Press Release


A painting by Katharina Grosse (*1961, lives in Berlin and New Zealand) can appear anywhere: in the crook of an arm, on an egg, on the crumpled folds of a cloth, along a railway line, on the beach, in snow, on a sculptural form, or across a street and on to the façde of a building. The notion that painting takes place not just within the limits of the canvas but can transcend all boundaries and permeate every facet of our surroundings is central to Grosse’s artistic practice. For the exhibition Katharina Grosse. It Wasn’t Us, the artist has transformed the Historic Hall of Hamburger Bahnhof – Museum fü Gegenwart – Berlin, as well as the outdoor space behind the building, into an expansive painting which radically destabilizes the existing order of the museum architecture.




































 




















 





























International exhibitions

International ongoing exhibitions


Katharina Grosse, It Wasn’t Us

Hamburger Bahnhof, Berlin (Germany)

14.06.2020 - 10.01.2021



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Exhibition June 14, 2020 - January 10, 2021. Hamburger Bahnhof - Museum für Gegenwart – Berlin, Invalidenstrasse 50/51 - 10557 Berlin (Germany). Hours: Tue - Sun 10:00 - 18:00, Thu 10:00 - 20:00.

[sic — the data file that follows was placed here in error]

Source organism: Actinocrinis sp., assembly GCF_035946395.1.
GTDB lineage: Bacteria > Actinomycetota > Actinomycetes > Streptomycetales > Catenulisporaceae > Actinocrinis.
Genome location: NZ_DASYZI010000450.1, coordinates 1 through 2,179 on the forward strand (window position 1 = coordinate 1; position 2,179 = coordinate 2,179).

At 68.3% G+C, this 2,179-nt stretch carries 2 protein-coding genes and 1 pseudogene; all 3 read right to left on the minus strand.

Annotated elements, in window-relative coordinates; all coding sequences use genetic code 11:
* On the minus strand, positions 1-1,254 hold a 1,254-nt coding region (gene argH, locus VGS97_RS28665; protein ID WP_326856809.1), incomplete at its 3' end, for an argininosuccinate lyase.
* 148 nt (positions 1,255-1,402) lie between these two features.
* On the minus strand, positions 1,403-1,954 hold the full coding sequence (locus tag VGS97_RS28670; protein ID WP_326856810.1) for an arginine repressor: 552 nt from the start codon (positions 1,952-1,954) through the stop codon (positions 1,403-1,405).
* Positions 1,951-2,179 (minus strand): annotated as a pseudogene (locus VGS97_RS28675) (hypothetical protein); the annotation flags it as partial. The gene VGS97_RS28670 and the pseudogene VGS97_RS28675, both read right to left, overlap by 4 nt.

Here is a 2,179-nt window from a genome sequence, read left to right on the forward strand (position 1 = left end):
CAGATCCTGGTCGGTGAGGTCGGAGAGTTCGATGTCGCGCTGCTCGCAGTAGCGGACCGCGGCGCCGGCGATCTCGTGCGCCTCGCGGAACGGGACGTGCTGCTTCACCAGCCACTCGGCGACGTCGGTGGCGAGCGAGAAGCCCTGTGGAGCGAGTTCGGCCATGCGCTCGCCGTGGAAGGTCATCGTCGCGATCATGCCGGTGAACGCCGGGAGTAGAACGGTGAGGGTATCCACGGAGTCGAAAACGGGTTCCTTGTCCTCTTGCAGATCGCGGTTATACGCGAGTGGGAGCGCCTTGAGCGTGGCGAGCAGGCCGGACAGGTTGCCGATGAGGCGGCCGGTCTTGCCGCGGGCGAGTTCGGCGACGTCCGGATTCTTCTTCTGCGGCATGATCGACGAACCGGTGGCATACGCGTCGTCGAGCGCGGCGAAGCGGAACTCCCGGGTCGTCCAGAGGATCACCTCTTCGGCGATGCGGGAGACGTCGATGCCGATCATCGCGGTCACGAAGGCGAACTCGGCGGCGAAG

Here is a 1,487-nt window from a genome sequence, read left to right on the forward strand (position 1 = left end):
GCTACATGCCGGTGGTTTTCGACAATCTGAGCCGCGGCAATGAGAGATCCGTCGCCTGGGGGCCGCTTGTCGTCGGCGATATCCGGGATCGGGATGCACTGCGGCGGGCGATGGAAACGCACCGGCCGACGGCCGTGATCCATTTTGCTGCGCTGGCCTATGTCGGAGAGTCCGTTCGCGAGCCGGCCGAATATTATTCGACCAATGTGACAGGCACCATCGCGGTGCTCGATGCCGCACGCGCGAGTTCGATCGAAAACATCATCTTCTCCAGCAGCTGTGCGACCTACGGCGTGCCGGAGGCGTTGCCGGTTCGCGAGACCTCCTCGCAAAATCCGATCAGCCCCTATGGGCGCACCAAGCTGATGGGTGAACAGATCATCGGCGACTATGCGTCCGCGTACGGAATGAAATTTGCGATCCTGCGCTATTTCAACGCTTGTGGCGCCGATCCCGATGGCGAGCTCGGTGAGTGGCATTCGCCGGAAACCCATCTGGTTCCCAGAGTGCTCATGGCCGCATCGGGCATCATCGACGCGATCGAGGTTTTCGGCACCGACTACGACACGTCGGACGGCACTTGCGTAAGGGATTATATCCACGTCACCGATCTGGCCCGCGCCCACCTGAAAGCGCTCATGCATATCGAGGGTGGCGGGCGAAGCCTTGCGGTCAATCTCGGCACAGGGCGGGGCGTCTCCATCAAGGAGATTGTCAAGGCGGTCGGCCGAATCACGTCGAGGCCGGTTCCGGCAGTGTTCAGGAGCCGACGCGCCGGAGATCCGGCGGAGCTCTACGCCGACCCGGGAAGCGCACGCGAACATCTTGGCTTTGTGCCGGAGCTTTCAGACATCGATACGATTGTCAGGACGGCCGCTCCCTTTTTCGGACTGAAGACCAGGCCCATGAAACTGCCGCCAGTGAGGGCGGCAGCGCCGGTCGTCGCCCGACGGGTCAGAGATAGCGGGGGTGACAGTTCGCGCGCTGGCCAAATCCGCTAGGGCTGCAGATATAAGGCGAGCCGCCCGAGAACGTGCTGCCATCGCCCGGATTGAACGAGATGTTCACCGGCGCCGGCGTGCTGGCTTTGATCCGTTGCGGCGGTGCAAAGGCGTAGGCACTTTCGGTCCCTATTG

Katharina Grosse, It Wasn’t Us, Hamburger Bahnhof, Berlin

© ArtCatalyse International / Marika Prévosto 2020. All Rights Reserved

Over the course of several weeks Grosse created a vast image that stretches across the central hall of the building, over a large sculptural ensemble and into public space, covering the extensive grounds behind the museum and finally landing on the façde of the so-called Rieckhallen, a repurposed former haulage warehouse which was inaugurated as a part of the museum complex in 2004. The vibrant tones of It Wasn’t Us unfold into a complex multi-dimensional environment in which colors and forms enter into an exchange with the natural surroundings and man-made settings as well as with the visitors and passers-by. As the boundaries between objects and constructed space, and between horizontal and vertical orientations begin to melt away in a dynamic and pulsating interaction of color, new imaginary spaces emerge that are both artificial and ripe with associations, yet at the same time completely real and wholly abstract.


An extensive 216-page catalogue published by Hatje Cantz Verlag in August 2020 documents the painting It Wasn’t Us from its conception and planning through to its installation and final exhibited form.


Curated by Udo Kittelmann and Gabriele Knapstein.